This April, 2012, Cincinnati will begin the community visioning process ―a city-wide “charrette” from April 20th-24th ― to begin using this innovative new tool for revitalizing neighborhoods and streamlining the development process. It is an open process ― everyone is invited to participate. The result will be a template that provides the basis for a neighborhood specific form-based code.
Four neighborhood-specific charrettes are scheduled for fall 2012.
The charrette will build on the work over the last two years by expert consultants. Opticos Design has analyzed barriers in our existing code, best practices from around the country, compiled an analysis of several Cincinnati neighborhoods, and held several training sessions for neighborhoods and developers. Read more about the city’s form-based codes study and review the Opticos reports here
One critical aspect of form-based codes is the relationship of buildings to the street. Rick Hall and Associates is currently developing new street standards for the city as part of Plan Cincinnati
, the city’s first comprehensive plan in 30 years.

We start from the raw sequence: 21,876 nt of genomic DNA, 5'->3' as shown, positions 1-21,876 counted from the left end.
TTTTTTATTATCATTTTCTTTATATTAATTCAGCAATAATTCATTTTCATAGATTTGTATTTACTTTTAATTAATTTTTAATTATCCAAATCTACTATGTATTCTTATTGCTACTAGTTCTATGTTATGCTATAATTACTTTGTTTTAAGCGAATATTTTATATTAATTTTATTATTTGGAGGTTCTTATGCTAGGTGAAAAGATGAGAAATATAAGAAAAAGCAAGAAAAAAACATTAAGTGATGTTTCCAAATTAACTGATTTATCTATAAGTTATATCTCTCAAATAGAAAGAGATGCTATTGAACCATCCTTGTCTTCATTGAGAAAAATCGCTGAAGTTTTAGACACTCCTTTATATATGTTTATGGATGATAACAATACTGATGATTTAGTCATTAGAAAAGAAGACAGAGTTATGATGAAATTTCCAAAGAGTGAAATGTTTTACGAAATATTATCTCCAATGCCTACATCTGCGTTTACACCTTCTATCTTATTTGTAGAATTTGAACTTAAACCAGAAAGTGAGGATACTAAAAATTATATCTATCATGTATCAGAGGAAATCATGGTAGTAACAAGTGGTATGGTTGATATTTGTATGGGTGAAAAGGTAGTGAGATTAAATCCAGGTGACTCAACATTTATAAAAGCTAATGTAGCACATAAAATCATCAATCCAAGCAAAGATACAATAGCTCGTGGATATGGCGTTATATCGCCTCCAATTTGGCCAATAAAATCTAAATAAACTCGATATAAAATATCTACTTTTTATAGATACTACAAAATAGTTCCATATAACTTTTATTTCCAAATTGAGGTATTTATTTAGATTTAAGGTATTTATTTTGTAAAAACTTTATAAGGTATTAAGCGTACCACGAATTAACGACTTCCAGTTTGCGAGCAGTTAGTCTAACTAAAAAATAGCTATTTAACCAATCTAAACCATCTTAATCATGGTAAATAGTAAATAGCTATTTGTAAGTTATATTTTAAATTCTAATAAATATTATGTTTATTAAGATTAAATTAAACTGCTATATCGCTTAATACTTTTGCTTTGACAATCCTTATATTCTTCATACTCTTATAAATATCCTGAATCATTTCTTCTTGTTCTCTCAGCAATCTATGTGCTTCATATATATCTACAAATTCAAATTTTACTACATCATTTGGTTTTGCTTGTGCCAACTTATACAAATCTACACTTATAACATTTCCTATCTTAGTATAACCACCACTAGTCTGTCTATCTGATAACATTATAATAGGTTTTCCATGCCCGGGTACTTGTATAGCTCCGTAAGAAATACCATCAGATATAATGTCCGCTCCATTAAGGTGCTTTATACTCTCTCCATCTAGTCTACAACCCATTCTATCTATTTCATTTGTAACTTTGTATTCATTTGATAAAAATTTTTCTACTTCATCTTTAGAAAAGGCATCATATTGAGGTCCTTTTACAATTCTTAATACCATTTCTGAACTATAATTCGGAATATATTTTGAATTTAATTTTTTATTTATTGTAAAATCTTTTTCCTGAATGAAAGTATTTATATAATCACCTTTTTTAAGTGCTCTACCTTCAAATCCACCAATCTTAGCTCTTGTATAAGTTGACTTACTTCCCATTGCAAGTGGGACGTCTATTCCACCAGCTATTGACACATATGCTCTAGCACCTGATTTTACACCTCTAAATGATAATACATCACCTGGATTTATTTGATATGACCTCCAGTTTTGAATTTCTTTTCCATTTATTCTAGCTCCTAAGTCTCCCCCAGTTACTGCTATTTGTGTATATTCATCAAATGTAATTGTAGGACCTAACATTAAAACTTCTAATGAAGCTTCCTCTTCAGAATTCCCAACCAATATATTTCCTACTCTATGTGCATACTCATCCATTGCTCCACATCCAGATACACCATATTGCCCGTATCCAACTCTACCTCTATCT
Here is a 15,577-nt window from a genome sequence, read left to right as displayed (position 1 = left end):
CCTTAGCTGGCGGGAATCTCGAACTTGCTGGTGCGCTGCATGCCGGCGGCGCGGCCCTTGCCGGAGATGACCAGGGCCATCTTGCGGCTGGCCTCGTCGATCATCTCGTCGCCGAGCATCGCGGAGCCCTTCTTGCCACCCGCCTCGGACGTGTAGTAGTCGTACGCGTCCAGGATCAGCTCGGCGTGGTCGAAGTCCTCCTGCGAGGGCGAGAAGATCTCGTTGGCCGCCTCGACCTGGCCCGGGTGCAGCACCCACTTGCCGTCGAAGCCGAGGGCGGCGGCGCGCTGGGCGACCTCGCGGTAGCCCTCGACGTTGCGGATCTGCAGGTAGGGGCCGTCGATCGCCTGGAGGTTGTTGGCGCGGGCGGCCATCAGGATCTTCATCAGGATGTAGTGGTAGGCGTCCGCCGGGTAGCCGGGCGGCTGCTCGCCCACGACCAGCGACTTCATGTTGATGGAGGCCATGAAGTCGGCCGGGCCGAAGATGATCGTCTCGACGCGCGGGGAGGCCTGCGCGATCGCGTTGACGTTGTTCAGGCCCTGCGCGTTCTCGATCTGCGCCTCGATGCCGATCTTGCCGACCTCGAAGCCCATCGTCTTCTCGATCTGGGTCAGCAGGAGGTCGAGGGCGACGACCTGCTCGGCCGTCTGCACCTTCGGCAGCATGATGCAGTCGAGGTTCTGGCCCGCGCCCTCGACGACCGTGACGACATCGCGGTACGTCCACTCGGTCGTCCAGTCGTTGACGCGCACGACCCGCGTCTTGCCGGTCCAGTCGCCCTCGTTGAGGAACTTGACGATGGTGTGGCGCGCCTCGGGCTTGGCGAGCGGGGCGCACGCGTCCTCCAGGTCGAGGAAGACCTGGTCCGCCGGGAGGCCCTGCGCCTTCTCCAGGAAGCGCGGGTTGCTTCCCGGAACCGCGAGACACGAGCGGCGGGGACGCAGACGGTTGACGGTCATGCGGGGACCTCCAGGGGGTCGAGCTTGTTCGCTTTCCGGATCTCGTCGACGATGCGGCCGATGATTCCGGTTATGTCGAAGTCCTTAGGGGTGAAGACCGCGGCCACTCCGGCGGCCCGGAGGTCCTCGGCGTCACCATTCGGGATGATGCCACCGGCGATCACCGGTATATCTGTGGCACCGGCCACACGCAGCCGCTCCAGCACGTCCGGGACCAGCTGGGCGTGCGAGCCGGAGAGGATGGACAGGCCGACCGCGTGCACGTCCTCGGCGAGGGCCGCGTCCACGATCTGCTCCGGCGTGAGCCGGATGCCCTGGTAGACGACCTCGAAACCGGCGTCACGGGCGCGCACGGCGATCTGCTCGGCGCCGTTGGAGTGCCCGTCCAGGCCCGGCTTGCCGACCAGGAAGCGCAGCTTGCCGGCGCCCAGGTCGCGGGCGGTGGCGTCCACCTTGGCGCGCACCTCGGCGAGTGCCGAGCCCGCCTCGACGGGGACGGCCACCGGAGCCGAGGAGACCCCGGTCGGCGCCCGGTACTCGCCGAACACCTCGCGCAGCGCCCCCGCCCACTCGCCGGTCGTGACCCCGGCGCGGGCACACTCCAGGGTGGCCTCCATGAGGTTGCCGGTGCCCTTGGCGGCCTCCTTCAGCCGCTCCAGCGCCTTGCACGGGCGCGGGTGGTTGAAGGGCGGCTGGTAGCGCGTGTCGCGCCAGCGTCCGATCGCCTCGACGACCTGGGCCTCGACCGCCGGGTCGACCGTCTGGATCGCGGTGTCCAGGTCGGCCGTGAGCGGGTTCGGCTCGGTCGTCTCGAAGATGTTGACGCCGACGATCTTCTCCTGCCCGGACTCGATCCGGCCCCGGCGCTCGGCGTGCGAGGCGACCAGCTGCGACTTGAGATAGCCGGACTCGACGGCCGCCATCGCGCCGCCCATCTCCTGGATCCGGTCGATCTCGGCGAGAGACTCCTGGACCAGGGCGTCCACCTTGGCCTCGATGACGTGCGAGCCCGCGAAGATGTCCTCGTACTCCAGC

This summer and fall, once the citywide charrette is complete, the city will bring forward text amendments to replace the current zoning code for Planning Commission and City Council approval, and as mentioned previously, four lead neighborhoods will organize neighborhood-level charrettes to develop neighborhood-specific codes.
A little background:
Form-based codes have been described as the ‘DNA of livable communities,’ creating healthy, vibrant neighborhoods and business districts that are walkable and bicycle- and transit-friendly.
Form-based codes foster predictable built results and a high-quality public realm by using physical form (rather than separation of uses) as the organizing principle for the code. They are regulations, not mere guidelines, adopted into city or county law. Form-based codes offer a powerful alternative to conventional zoning.
Hundreds of cities across the country, including Miami and Denver, have adopted form-based codes. Placemakers has compiled an excellent list of resources, including a study of initiatives around the country, available here
Since 2008, I’ve been working with neighborhoods around the city to make this powerful alternative to conventional zoning available to our Cincinnati neighborhoods. As part of that work, we’ve made four trips to Nashville to learn about their experience over the last ten years and see on-the ground results.
Under the direction of Metro Planning Executive Director Rick Bernhardt
, Nashville has replaced it’s conventional zoning with a ‘Community Character
’ approach that is based on the’ look and feel of neighborhoods, centers, corridors and open spaces.’
The result? A 75 percent increase in taxable value in the districts where the approach was used over five years (2003-2008), compared to a 28 percent increase in the county over the same time period.